When I look back on my books, they follow the arc of my life so closely that, as much as I thought I was masking at the time, they stuck relatively close to home.

A lot of my books have that autobiographical bit. In The Bone Cage I wrote about Olympic swimmers and Olympic wrestlers. My brother was an Olympic wrestler; I spent my whole life swimming. In The Canterbury Trail I wrote about ski culture and I live right in the heart of that. I wrote Between, a book about a mother having kids and struggling and having a Filipina nanny, which is not that far removed from my own experience. I always start with the real and then go out to wherever fiction takes me. For In Case I Go, it’s a bit different because there’s the supernatural element, but for me, it’s just as autobiographical.

I like what Alistair McLeod said: “You write about what worries you.” I do take the anxieties of my own life and turn them into novels. There are worse things you could turn anxieties into.

It’s interesting Eli is such a young character, since he’s so weighed down with guilt for his great-great-grandfather’s misdeeds. This idea that children can be born into this ancestral legacy, to me it echoes of original sin. Do you think that’s true of the relationship between white and Indigenous peoples in Canada, that there is an original sin we [whites] have to atone for?

That’s not the language I would have used at the time; but it does resonate. I was thinking at the time about Carl Jung and how he says, “We live to be the answers to our ancestors’ questions.” So I was thinking how we need to live out resolution to our ancestors’ mistakes.

I think children right now are anxious. They face anxiety and stress that they’re too young for. I think about my own kids and how they carry the burden of atrocious mistakes made so long ago.

Do you think you could have dealt with this idea of taking responsibility for ancestors’ misdeeds with an older and perhaps less innocent character? Why ten years old?

Originally, I wanted to experiment with voice. I’d never written anything in first person and I’d never written from a young character’s point of view. There’s a kind of wisdom that comes with that youth. I started with the idea of how Indigo kids—the novel was called Indigo Kids in a first draft—are wise beyond their years and super-sensitive. Eli can see spirits and has access to this other world and I wanted to explore that as a starting point.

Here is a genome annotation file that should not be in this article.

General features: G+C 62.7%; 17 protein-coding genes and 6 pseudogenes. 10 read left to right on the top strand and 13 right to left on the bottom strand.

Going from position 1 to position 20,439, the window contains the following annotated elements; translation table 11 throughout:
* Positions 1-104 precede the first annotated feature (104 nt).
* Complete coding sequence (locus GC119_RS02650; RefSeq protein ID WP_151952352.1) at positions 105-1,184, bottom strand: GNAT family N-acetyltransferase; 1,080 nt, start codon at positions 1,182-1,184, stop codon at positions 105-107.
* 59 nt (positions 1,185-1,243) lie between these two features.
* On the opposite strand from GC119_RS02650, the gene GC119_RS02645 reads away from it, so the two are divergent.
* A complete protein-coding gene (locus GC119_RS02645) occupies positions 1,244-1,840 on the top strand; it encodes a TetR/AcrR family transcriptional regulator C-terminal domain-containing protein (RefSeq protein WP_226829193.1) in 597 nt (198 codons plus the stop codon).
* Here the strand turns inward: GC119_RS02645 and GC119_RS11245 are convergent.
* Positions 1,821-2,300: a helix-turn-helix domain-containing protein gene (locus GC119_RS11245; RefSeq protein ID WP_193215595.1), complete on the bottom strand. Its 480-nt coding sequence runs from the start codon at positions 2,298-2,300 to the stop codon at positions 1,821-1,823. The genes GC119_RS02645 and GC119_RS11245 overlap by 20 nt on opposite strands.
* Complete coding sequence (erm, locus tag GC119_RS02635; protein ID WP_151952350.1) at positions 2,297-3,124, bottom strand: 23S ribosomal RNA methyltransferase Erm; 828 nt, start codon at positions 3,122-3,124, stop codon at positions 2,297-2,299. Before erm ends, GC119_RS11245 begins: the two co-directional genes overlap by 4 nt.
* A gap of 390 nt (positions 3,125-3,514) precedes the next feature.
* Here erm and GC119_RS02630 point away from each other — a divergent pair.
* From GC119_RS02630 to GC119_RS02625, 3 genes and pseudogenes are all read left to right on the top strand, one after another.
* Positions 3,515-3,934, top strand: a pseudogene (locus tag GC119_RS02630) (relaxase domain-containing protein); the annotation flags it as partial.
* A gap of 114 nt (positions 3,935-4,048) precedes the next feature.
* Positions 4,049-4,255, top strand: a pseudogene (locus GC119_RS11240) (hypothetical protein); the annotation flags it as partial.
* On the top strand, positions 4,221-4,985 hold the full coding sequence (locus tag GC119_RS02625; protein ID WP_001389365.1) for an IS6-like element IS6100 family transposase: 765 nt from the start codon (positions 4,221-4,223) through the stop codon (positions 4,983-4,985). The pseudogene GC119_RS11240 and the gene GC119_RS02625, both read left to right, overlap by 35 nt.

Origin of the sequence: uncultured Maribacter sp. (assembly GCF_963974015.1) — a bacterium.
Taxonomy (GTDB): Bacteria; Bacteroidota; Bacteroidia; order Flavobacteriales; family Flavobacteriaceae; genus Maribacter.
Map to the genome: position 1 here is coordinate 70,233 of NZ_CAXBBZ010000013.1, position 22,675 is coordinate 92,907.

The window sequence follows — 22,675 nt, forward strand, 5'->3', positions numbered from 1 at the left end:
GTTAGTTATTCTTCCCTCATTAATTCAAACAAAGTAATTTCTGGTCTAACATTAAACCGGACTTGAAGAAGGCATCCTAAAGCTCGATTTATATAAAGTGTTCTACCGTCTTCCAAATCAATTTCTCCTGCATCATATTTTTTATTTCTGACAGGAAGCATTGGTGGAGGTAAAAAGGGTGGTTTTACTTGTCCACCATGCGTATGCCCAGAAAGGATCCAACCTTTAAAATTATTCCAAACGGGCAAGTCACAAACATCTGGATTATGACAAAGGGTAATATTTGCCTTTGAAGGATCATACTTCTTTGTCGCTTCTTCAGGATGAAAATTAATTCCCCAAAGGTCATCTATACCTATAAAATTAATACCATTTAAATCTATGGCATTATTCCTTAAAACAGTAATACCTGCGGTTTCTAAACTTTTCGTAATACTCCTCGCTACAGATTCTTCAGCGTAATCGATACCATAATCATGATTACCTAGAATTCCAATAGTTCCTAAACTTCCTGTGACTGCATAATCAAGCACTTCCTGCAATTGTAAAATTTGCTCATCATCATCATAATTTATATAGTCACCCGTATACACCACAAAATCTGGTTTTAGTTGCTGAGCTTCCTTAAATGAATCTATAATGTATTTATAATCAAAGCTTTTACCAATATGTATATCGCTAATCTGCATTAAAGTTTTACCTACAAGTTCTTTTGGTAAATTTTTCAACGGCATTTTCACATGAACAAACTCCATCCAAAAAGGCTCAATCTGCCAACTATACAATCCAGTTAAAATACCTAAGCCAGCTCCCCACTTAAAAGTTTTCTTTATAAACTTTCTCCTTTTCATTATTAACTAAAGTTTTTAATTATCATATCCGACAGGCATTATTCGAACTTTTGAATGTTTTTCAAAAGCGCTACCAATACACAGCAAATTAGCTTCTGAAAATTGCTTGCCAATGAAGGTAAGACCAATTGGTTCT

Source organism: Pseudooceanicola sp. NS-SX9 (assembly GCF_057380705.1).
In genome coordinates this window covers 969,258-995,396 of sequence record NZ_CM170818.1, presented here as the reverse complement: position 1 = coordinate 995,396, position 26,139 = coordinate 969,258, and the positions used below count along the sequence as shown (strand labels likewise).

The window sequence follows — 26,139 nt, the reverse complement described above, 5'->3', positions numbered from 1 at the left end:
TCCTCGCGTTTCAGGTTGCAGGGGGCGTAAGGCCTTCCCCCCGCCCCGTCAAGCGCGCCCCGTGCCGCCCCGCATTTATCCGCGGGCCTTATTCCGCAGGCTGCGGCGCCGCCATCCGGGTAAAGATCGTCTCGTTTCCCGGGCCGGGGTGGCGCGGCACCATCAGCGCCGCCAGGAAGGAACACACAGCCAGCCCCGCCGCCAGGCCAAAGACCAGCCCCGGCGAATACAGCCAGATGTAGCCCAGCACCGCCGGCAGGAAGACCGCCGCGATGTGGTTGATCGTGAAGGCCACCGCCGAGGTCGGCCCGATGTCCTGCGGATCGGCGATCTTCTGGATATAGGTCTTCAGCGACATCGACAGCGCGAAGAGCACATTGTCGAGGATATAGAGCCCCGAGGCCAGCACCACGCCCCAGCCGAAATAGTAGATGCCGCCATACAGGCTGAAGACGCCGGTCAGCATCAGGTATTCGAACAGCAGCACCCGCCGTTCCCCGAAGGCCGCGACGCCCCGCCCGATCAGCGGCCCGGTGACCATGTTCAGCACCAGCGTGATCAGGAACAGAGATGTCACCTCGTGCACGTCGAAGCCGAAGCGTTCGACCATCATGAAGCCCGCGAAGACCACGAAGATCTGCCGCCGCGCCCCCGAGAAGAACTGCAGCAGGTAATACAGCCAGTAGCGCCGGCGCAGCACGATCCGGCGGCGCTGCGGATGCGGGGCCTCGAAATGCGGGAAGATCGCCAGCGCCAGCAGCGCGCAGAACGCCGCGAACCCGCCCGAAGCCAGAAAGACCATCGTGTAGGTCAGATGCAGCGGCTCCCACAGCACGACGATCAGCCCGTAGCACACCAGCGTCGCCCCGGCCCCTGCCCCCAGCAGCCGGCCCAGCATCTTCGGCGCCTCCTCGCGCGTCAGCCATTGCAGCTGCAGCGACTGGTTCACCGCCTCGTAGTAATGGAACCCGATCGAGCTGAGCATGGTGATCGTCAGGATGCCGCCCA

It did feel weird to me, the point of view and how centuries swirled around, characters were sometimes one person and sometimes another person. I had fun writing characters with such fluid identity.

Part of the reason I wanted a young character is, Eli’s not that different from my son, Oli—the name isn’t even that different, that’s poor masking! My son Oli is highly sensitive and really prone to stress about problems in the past.

So that part was interesting to me but then I also realized Eli’s possessed by his great-great grandfather, then his kid’s voice could morph into an older voice and that was helpful to me. I know some people do write a whole novel in a child’s voice, but for me that didn’t give me the space I needed to talk about things I wanted to talk about, infidelity mostly.

An interviewer asked me why I’m so obsessed with infidelity. I think that’s different for every book but I thought about it and it’s about desire—both on the one hand about these people cheating on each other and on the other hand it’s about wanting something that doesn’t belong to you. It’s about how wanting something is not the only prerequisite to having it. And it’s about the destructive power of unchecked desire.

I didn’t think in reading the novel that infidelity was connected in any way with Truth and Reconciliation.

It took me a long time to make that connection. I was writing about these political issues and I was writing about people cheating and I asked myself, “Where’s the connection?” And it just came to me one day. It’s about unchecked desire.

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Mason Hanrahan

Mason Hanrahan is a writer, editor, arborist and bicycle mechanic living in Ottawa. He holds an MFA in Creative Writing from UBC. He was second twice in the Carleton University Writing Competition.